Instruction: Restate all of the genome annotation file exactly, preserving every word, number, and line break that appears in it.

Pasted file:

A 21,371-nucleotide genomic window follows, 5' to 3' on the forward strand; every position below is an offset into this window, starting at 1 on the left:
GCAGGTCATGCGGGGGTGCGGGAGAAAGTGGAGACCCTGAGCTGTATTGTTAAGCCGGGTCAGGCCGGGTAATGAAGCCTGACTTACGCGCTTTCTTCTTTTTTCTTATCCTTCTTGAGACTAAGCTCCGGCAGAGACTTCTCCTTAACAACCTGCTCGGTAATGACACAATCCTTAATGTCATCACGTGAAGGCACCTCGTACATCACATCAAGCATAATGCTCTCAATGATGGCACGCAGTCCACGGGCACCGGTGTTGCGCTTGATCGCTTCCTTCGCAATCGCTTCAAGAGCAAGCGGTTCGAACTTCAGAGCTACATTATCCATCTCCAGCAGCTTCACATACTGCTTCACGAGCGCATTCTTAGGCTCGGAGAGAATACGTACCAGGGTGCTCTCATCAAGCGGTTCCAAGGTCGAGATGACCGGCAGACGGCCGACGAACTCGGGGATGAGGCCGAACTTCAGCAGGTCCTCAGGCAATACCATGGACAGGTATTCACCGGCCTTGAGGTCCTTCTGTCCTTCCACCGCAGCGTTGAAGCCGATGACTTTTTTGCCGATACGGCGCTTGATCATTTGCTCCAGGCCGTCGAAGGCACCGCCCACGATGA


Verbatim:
A 21,371-nucleotide genomic window follows, 5' to 3' on the forward strand; every position below is an offset into this window, starting at 1 on the left:
GCAGGTCATGCGGGGGTGCGGGAGAAAGTGGAGACCCTGAGCTGTATTGTTAAGCCGGGTCAGGCCGGGTAATGAAGCCTGACTTACGCGCTTTCTTCTTTTTTCTTATCCTTCTTGAGACTAAGCTCCGGCAGAGACTTCTCCTTAACAACCTGCTCGGTAATGACACAATCCTTAATGTCATCACGTGAAGGCACCTCGTACATCACATCAAGCATAATGCTCTCAATGATGGCACGCAGTCCACGGGCACCGGTGTTGCGCTTGATCGCTTCCTTCGCAATCGCTTCAAGAGCAAGCGGTTCGAACTTCAGAGCTACATTATCCATCTCCAGCAGCTTCACATACTGCTTCACGAGCGCATTCTTAGGCTCGGAGAGAATACGTACCAGGGTGCTCTCATCAAGCGGTTCCAAGGTCGAGATGACCGGCAGACGGCCGACGAACTCGGGGATGAGGCCGAACTTCAGCAGGTCCTCAGGCAATACCATGGACAGGTATTCACCGGCCTTGAGGTCCTTCTGTCCTTCCACCGCAGCGTTGAAGCCGATGACTTTTTTGCCGATACGGCGCTTGATCATTTGCTCCAGGCCGTCGAAGGCACCGCCCACGATGA